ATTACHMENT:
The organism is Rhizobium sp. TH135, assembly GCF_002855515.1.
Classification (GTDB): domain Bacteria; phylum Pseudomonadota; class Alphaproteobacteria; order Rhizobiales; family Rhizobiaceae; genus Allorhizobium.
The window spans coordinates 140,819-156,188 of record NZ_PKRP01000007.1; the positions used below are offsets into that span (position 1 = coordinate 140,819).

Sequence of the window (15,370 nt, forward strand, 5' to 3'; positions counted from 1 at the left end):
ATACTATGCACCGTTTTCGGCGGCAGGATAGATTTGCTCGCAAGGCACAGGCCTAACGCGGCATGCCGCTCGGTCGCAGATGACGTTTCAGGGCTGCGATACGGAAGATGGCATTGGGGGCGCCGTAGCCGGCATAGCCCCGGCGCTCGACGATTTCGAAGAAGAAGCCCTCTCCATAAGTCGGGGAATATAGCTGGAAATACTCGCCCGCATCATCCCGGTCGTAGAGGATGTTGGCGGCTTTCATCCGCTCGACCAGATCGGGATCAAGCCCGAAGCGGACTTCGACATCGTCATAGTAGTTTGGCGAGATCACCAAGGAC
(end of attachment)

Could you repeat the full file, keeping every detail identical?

The organism is Rhizobium sp. TH135, assembly GCF_002855515.1.
Classification (GTDB): domain Bacteria; phylum Pseudomonadota; class Alphaproteobacteria; order Rhizobiales; family Rhizobiaceae; genus Allorhizobium.
The window spans coordinates 140,819-156,188 of record NZ_PKRP01000007.1; the positions used below are offsets into that span (position 1 = coordinate 140,819).

Sequence of the window (15,370 nt, forward strand, 5' to 3'; positions counted from 1 at the left end):
ATACTATGCACCGTTTTCGGCGGCAGGATAGATTTGCTCGCAAGGCACAGGCCTAACGCGGCATGCCGCTCGGTCGCAGATGACGTTTCAGGGCTGCGATACGGAAGATGGCATTGGGGGCGCCGTAGCCGGCATAGCCCCGGCGCTCGACGATTTCGAAGAAGAAGCCCTCTCCATAAGTCGGGGAATATAGCTGGAAATACTCGCCCGCATCATCCCGGTCGTAGAGGATGTTGGCGGCTTTCATCCGCTCGACCAGATCGGGATCAAGCCCGAAGCGGACTTCGACATCGTCATAGTAGTTTGGCGAGATCACCAAGGAC